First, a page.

Meanwhile, other cities and townships in the region continue to fight flooding. Samantha Diemert, Pembina County Emergency Manager, said leaders in Pembina and Pembina Township could not make it to the meeting because of the ongoing flood fight, but still wanted to make state leaders aware of the situation in the town.

“I would hope you guys would at least reach out to them and see what you can do in regards to helping them because they’re actively fighting this,” said Diemert.

Nick Rutherford, a Pembina County Commissioner, said Drayton is one town along the Red River that still floods in the spring, and called for action to control the volume of the Red River.


“Drayton gets whatever Grand Forks, Fargo, Grafton, Wapehton, whatever they want to send us,” said Rutherford. “It’s like one guy said, ‘when they flush the toilet, we know.’”

On April 25, Burgum declared a statewide emergency after much of the state was affected by severe storms on April 22-24. It remains in effect until June 30 or until it is rescinded. The emergency declaration allows Burgum to request a presidential disaster declaration, which would activate FEMA funding to assist cities, counties and the state with recovery efforts.

“I always tell people ‘keep your receipts,’ because we can declare a declaration at the state level just by doing it,” said Burgum. “To get money from the feds, we have to demonstrate cost levels at the township, city, county and even asking individuals, you know, ranchers that have been impacted during spring calving.”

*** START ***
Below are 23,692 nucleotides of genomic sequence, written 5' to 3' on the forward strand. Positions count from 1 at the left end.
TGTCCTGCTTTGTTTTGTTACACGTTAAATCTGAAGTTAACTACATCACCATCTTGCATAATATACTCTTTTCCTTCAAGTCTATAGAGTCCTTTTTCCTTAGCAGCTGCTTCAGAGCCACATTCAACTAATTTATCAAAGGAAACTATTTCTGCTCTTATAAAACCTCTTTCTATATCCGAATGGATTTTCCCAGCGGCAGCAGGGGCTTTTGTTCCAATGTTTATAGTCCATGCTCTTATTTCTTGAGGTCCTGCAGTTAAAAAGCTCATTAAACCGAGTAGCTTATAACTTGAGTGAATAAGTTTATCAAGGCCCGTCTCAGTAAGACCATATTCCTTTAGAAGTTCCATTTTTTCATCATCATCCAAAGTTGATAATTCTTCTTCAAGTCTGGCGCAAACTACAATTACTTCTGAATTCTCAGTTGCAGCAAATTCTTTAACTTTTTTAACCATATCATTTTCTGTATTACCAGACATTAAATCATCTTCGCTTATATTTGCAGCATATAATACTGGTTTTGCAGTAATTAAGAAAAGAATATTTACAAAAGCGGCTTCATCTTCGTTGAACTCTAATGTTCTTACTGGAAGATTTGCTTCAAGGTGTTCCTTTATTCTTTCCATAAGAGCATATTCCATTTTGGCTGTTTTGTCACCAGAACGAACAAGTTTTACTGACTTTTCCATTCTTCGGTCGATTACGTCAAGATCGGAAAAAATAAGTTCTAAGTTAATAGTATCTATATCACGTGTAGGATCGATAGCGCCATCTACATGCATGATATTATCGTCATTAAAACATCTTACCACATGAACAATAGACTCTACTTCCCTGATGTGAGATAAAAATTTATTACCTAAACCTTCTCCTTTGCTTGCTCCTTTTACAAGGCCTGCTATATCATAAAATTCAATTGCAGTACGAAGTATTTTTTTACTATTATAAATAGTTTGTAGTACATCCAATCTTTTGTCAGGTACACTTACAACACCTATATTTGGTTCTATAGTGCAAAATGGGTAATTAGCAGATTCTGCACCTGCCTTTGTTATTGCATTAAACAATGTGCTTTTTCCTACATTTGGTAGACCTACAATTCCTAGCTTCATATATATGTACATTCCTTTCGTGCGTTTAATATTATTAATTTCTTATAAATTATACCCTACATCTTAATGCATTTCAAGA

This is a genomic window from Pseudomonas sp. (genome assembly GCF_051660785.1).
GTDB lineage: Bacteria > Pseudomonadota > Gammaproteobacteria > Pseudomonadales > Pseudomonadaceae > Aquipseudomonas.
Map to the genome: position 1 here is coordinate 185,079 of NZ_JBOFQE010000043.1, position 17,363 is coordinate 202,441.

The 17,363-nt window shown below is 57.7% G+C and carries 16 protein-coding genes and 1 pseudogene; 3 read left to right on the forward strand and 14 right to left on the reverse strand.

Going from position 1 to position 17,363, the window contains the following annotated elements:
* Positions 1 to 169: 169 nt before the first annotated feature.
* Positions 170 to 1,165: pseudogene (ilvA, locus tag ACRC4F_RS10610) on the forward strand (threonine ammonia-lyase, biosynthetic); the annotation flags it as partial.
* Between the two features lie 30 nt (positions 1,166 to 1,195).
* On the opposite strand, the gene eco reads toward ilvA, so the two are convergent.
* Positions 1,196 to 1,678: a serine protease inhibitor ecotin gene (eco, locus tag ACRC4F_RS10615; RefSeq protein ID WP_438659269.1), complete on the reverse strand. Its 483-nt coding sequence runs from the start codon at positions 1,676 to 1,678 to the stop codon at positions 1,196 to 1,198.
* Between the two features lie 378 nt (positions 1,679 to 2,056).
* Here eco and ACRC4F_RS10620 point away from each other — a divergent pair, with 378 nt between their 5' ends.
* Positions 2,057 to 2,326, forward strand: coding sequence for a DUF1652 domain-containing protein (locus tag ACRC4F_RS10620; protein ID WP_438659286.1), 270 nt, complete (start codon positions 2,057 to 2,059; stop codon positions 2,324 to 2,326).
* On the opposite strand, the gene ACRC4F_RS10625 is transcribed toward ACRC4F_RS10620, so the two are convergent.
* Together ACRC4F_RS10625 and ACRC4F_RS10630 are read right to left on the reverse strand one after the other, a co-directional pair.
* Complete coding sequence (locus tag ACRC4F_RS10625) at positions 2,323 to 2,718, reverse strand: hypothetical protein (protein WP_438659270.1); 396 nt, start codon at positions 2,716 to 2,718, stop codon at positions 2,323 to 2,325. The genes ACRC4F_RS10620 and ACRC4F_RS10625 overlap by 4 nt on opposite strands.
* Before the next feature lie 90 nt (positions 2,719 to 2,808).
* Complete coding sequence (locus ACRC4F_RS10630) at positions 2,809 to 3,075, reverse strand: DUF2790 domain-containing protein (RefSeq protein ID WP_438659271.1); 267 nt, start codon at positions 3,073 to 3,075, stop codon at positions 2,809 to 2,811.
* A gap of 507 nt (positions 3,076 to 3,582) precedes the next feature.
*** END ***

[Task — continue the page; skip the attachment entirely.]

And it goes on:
Darin Hanson, North Dakota Homeland Security Director, said the statewide emergency will last until the last river gauge in Pembina crests, and the reimbursement period will be from the start of the spring storms that prompted the declaration to the last river crest. Cost shares within a presidential disaster declaration are usually 10% state, 75% federal and 15% local, he said.

While Burgum credits North Dakotans for being resilient, he says sometimes their independence keeps local leaders from reaching out for state assistance from entities like the Department of Transportation and Department of Water Resources.

“Our first priority is to protect lives and property, but then on a day like today, where things, at least for the moment, are stabilized in this community, is to make sure we’re understanding when we go forward, other resources at the state and federal level can help us create resilience in the system to help prevent these kinds of activities in the future,” said Burgum.

Ingrid Harbo joined the Grand Forks Herald in September 2021.

Harbo covers Grand Forks region news, and also writes about business in Grand Forks and the surrounding area.

Readers can reach Harbo at 701-780-1124 or Follow her on Twitter @ingridaharbo.